Peer Reviewed


3-Year-Old With Facial Palsy After an Ear Infection

By DAVID EFFRON, MD--Series Editor


David Effron, MD—Series Editor



The mother of this 3-year-old boy noticed that his smile was asymmetric when he awoke that morning. He had been seen 3 days previously for left ear discomfort, sore throat, and a low-grade fever.

figure 1

Otitis media was diagnosed, and amoxicillin was prescribed. The child has an unremarkable history and is otherwise healthy. He has been acting normally and tolerating food and liquids without difficulty.

The patient's temperature is 38°C (100.4°F). He appears nontoxic, and his responses are appropriate. His left tympanic membrane is inflamed, and the drum is bulging. A purulent discharge is noted in the left ear canal and surrounding area. The right tympanic membrane is also inflamed and bulging, but there is no discharge. A left facial droop is noted. The child is able to close his left eye and has partial eyebrow movement. His facial sensations are intact. In the left ear, he is unable to hear the examiner rubbing his fingers together. The remainder of the physical examination findings are unremarkable.

What is the most likely cause of the patient's facial palsy?

  • Ramsay Hunt syndrome
  • Bell palsy
  • Otitis media
  • Lyme disease


Answer and discussion on the next page >>


DISCUSSION: This child has acute palsy of the seventh cranial nerve, an uncommon complication of otitis media.

The patient was admitted to the hospital. A CT scan of the inner ear and mastoids revealed bilateral opacification of the mastoid air cells with mild erosion of the tympanic portion of the facial canal on the left side (Figure). He underwent bilateral myringotomy with pressure-equalizing tube placement and received intravenous ceftriaxone and dexamethasone( as well as ciprofloxacin(/dexamethasone otic suspension. The patient was discharged after 3 days with prescriptions for oral amoxicillin/potassium clavulanate and ciprofloxacin/dexamethasone otic suspension. He recovered uneventfully.

Figure 2

Before the antibiotic era, the estimated incidence of facial paralysis associated with acute inflammation of the middle ear was 0.5% to 0.7%; the current incidence is 0.2%. The precise cause of this complication is unknown. It is thought to be mediated by intrafallopian inflammatory edema and consequent ischemia with neurapraxia.1 Facial nerve palsy may develop despite antibiotic therapy; it may also be the presenting manifestation of otitis media.

Conservative treatment involves antibiotics, decongestants, and myringotomy (with or without tube placement). Surgical intervention may be required for acute or coalescent mastoiditis or if the patient's condition fails to improve. Surgery may also be warranted for suppurative complications, which are usually associated with Gram-positive cocci, especially Streptococcus pneumoniae and Staphylococcus species.

Figure 3

Bell palsy, first described by Sir Charles Bell more than a century ago, is one of the most common facial paralyses. Bell palsy is a diagnosis of exclusion. The pathophysiology of this disorder is unknown, although genetic, immunologic, infectious, and vascular causes have been implicated. Patients often present with unilateral facial weakness of abrupt onset. Less common symptoms include dry eyes, hyperacusis, altered taste, and postauricular discomfort. The diagnosis is made clinically; there are no confirmatory laboratory tests.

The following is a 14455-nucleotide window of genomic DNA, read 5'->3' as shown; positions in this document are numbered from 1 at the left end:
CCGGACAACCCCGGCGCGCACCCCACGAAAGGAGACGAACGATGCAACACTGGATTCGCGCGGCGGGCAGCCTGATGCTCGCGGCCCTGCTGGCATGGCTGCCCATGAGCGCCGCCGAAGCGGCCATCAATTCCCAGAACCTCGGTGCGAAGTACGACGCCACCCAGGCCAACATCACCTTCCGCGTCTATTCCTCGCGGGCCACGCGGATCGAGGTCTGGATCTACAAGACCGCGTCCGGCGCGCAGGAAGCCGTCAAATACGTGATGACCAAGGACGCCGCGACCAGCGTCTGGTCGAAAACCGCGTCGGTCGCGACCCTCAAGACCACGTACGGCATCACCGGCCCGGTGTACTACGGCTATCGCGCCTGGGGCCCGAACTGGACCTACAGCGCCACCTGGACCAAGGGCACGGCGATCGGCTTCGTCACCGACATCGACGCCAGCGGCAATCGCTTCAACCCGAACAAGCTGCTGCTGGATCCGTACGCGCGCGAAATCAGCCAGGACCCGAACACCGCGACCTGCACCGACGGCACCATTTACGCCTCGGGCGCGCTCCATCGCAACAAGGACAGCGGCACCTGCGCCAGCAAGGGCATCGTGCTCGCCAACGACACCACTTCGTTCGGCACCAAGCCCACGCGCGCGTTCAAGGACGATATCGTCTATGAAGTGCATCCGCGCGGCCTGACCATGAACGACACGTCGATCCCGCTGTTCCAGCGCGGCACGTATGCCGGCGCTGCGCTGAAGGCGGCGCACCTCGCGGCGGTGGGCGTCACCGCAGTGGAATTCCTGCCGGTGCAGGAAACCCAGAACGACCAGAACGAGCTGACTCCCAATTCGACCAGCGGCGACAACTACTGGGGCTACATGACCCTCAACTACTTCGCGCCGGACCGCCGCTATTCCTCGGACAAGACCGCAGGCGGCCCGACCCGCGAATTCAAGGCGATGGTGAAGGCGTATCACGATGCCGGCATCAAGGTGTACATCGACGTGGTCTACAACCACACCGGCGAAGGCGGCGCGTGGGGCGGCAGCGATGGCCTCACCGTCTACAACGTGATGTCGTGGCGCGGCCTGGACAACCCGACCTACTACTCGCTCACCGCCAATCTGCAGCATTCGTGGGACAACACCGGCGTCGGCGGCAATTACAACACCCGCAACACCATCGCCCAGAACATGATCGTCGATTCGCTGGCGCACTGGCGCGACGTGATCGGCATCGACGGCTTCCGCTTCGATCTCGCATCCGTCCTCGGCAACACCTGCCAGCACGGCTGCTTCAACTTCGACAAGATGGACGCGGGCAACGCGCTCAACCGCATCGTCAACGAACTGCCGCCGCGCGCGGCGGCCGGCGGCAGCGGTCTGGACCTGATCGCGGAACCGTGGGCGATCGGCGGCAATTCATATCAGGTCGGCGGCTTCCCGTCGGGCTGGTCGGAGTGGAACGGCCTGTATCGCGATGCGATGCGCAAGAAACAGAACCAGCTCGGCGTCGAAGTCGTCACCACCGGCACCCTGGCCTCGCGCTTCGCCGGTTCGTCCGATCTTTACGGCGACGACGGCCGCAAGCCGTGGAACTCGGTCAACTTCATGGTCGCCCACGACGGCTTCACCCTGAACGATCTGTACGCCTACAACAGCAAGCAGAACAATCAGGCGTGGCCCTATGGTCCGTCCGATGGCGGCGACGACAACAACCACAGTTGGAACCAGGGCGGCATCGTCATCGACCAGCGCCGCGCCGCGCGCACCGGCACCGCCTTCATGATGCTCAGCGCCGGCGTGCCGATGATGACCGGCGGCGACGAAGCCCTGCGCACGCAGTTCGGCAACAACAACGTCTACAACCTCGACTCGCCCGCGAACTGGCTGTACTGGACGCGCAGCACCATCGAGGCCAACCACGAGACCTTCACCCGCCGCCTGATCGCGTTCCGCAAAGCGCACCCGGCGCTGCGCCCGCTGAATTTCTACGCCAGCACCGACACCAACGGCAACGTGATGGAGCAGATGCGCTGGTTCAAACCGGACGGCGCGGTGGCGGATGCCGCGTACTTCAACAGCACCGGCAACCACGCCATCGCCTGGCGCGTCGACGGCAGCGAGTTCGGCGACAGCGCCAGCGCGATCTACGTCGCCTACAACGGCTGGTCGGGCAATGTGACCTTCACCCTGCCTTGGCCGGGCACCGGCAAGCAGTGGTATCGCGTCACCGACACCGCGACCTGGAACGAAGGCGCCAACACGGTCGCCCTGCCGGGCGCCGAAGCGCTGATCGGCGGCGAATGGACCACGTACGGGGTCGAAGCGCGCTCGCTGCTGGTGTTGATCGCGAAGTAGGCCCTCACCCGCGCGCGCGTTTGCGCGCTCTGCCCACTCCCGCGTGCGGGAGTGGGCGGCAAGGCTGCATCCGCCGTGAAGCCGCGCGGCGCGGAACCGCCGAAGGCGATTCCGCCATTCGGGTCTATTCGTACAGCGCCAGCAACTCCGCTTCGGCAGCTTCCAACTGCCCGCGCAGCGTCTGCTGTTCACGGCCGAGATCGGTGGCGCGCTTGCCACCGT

Corticosteroids and antiviral agents are often prescribed despite evidence that they are ineffective. Local eye care measures (such as tear substitutes and lubricants) are recommended.

Ramsay Hunt syndrome (herpes zoster oticus), first described in 1907, is an acute facial paralysis associated with herpetiform vesicular eruptions of the auricular skin. Patients often present with severe ear discomfort associated with a rash or blisters. Examination may reveal vertigo and ipsilateral hearing loss, seventh-nerve paresis, and tinnitus. The blisters usually involve the auricle but may extend into the canal. Secondary bacterial infections, such as cellulitis, sometimes develop in the affected areas. Herpetic lesions may also appear on the soft palate and the anterior two thirds of the tongue.

Treatment involves a combination of antiviral agents and corticosteroids. Local anesthetics may be useful to relieve otalgia. Vestibular suppressants may be required for severe vestibular symptoms. Fewer than half of patients recover completely from this disorder.

Lyme disease, the most commonly reported vector-borne disease in the United States, is associated with palsies of cranial nerves III through VIII in about 5% to 10% of untreated patients. Facial paralysis is reported in 10% of patients; bilateral paresis develops in 25% of these persons. The latter finding distinguishes Lyme disease from idiopathic Bell palsy and other disorders that are unilateral rather than bilateral.

Treatment consists of a 14- to 28-day course of intravenous ceftriaxone. Alternatives include intravenous penicillin G and cefotaxime. Doxycycline is an appropriate choice for patients who cannot tolerate ß-lactam antibiotics.

David Effron, MD, is assistant professor of surgery at Case Western Reserve University, attending physician in the department of emergency medicine at the MetroHealth Medical Center, and consultant emergency physician at the Cleveland Clinic Foundation, all in Cleveland.

  1. Joseph EM, Sperling NM. Facial nerve paralysis in acute otitis media: cause and management revisited. Otolaryngol Head Neck Surg. 1998;118:694-696.